Watching a trial on TV can make it seem free form, like people can say anything they want on the witness stand. In real life trials, there are strict rules about what can and cannot be said. Rules, called the Rules of Evidence determine what can and cannot be said. Generally what is said by someone outside of court is called hearsay and cannot be said in court, this means that you cannot say ‘my friend saw that guy driving way too fast’, you can only comment on someone else’s driving if you saw it yourself.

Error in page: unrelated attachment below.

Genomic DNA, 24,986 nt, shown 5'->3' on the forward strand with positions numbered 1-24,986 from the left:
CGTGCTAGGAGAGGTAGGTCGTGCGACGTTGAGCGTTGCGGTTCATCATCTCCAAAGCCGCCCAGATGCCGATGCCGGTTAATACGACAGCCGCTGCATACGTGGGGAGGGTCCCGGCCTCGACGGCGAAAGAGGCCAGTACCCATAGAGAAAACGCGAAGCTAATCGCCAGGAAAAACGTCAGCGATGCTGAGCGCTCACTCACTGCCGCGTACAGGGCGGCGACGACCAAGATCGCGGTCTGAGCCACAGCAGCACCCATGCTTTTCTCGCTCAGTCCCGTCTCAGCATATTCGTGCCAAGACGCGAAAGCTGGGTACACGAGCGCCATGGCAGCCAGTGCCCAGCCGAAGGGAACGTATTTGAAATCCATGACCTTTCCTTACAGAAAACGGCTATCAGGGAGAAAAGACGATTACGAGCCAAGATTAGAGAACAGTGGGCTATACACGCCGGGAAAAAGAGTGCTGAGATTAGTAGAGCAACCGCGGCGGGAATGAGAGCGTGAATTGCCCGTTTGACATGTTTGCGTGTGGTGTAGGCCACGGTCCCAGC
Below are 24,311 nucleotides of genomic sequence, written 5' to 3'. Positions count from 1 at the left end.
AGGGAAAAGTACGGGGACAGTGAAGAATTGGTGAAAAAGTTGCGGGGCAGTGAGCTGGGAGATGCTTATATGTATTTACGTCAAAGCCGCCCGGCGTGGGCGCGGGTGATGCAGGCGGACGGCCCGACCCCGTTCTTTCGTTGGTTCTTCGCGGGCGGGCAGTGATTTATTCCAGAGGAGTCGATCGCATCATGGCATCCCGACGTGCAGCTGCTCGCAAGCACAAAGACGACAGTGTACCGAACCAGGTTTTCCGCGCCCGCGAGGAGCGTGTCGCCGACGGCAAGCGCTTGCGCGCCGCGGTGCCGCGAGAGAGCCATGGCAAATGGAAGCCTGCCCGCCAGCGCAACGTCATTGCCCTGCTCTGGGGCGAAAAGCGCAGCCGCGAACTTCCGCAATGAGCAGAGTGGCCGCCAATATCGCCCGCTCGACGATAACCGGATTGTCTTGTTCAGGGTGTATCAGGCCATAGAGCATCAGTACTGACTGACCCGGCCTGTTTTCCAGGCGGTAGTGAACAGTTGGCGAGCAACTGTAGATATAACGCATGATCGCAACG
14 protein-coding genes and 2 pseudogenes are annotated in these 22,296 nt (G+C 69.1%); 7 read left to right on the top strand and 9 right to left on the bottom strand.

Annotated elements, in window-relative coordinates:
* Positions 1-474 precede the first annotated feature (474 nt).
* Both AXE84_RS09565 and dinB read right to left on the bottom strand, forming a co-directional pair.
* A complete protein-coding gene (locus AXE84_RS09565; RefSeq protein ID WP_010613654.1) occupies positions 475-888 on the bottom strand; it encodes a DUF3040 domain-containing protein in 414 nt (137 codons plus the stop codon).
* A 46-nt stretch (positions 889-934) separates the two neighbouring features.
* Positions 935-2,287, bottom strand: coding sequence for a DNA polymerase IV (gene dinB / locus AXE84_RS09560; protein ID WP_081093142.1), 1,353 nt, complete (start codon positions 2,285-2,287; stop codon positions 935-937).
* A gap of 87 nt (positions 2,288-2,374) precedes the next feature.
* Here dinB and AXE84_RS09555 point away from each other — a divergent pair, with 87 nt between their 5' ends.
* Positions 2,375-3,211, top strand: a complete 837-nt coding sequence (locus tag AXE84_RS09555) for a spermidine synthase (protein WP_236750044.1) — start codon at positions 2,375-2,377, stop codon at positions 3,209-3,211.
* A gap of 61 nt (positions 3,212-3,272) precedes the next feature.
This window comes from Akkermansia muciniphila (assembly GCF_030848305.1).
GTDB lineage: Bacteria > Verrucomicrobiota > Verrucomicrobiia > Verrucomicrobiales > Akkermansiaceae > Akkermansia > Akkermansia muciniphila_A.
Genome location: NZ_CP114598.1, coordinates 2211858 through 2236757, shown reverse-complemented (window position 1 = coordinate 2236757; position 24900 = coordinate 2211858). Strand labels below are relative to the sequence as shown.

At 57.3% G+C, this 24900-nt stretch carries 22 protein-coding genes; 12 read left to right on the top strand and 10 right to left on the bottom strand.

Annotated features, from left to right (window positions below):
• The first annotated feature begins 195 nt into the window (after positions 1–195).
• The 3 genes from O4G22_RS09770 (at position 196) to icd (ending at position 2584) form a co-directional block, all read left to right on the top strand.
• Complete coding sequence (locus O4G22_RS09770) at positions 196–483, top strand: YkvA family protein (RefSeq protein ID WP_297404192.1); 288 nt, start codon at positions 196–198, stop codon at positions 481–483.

Another key rule is relevance, what is said in a trial has to relate to the issue of the trial. If someone is on trial because they are accused of stealing money a witness cannot say that they drove drunk, whether they drove drunk is not legally relevant to whether they stole money.
When a person is on trial accused of a crime, or involved in a legal disagreement of any kind, their whole life history is not put on trial, what is said has to relate to what they are accused of, or the disagreement that the case is about.